<a href="http://www.youtube.com/v/8whko5LA0wE" target="_blank" class="new_win">http://www.youtube.com/v/8whko5LA0wE</a>
« Last Edit: February 14, 2013, 10:38:50 AM by Opus106 »
Regards,
Navneeth

Offline (: premont :)

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Re: What are you listening to?
« Reply #125636 on: February 14, 2013, 10:44:48 AM »
This is the coolest movement for harpsichord ever composed by the genius. Not totally destroyed by Gould on the piano.  8)

P.S.: My memories were wrong, Gould's performance destroys the entire movement.  >:(

Careful now, the man is a genius.  ;)
« Last Edit: February 14, 2013, 10:48:18 AM by (: premont :) »
It's better to act today than to regret tomorrow.
(Mette Frederiksen)

Offline Sergeant Rock

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Re: What are you listening to?
« Reply #125637 on: February 14, 2013, 12:27:16 PM »
Havergal Brian Symphony #2 E minor (1930-31), Mackerras conducting the BBC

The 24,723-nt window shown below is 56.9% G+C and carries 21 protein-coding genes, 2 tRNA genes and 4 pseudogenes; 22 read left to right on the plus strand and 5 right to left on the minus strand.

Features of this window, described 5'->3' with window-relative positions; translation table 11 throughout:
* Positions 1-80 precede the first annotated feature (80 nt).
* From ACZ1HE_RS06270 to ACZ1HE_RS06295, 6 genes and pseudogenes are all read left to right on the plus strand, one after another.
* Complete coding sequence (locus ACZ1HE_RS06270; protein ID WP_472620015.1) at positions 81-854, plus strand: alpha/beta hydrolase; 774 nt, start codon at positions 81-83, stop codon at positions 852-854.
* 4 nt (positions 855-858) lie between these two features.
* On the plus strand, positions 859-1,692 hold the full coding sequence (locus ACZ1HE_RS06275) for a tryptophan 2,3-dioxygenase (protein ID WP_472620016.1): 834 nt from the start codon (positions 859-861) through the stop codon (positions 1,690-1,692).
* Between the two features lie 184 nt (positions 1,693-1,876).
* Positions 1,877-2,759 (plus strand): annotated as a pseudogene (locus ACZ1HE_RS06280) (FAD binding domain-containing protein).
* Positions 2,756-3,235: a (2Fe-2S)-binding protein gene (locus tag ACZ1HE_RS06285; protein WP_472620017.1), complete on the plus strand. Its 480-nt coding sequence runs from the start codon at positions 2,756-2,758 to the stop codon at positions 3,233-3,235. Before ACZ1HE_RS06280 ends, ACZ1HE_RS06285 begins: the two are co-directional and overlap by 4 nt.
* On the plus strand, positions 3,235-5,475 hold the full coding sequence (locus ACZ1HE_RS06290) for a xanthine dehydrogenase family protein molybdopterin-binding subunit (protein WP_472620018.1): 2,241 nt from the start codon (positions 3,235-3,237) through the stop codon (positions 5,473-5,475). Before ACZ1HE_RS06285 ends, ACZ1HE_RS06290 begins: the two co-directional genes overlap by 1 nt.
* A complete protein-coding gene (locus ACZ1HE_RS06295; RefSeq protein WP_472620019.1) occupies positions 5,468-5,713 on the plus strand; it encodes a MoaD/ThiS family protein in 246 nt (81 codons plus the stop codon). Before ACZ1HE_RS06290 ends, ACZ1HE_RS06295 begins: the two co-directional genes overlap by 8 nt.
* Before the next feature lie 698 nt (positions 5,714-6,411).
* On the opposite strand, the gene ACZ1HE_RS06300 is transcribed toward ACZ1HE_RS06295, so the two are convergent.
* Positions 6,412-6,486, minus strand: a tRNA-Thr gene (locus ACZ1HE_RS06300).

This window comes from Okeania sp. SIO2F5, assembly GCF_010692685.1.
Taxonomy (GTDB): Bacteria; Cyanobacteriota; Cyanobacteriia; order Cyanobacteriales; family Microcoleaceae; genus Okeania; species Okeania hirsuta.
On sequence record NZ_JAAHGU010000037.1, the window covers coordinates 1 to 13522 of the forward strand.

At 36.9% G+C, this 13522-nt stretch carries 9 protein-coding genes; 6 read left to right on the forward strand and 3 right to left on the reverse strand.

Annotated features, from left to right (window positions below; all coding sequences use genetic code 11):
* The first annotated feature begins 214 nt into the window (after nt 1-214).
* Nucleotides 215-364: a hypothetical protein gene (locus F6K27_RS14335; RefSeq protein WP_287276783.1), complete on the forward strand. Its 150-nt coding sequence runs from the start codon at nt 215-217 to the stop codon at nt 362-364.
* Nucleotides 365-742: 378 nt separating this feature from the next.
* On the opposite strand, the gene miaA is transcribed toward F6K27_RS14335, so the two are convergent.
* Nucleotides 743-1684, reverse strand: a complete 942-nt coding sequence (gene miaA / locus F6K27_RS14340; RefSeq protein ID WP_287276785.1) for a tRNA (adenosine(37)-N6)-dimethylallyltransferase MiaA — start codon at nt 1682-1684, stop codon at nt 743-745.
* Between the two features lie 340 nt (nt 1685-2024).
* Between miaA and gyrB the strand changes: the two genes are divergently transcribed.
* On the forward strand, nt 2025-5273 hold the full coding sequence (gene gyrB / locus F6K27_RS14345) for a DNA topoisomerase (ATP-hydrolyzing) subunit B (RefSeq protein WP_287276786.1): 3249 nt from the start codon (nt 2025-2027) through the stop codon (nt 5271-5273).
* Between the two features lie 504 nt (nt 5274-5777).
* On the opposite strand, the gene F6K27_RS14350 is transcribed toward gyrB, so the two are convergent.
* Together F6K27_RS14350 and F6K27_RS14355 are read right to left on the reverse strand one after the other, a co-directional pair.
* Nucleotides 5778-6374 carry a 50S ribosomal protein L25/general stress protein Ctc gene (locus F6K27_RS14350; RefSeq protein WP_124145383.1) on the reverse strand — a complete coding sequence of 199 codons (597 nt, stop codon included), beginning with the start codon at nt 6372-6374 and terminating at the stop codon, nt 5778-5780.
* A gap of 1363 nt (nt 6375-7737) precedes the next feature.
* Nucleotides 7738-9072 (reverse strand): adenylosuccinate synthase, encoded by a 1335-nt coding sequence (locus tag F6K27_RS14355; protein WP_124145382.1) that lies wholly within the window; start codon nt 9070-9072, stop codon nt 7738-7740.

Sarge
the phone rings and somebody says,
"hey, they made a movie about
Mahler, you ought to go see it.
he was as f*cked-up as you are."
                               --Charles Bukowski, "Mahler"

Offline PaulR

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Re: What are you listening to?
« Reply #125638 on: February 14, 2013, 12:46:43 PM »
.


Offline listener

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Re: What are you listening to?
« Reply #125639 on: February 14, 2013, 12:57:02 PM »
lp session
HANDEL: The Ways of Zion Do Mourn
Monteverdi Choir and Orchestra   John Eliot Gardiner cond.
- takes a while to discover they are singing in English
LOPES MORAGO: Te Deum, 2 motets  and other religious music from 16th -17th century Lisbon
Gulbenkian Foundation Choir, Pierre Salzman, cond.
no texts, probably familiar enough to Catholics of 60 years ago
JOLIVET: Air de Bravoure   Bertold HUMMELL: Trumpet Sonata in C  IBERT: Impromptu for trumpet and piano   STEVENS: Trumpet Sonata   KENNAN: Trumpet Sonata
James Darling, trumpet    Genevieve Sidoti, piano
   
"Keep your hand on the throttle and your eye on the rail as you walk through life's pathway."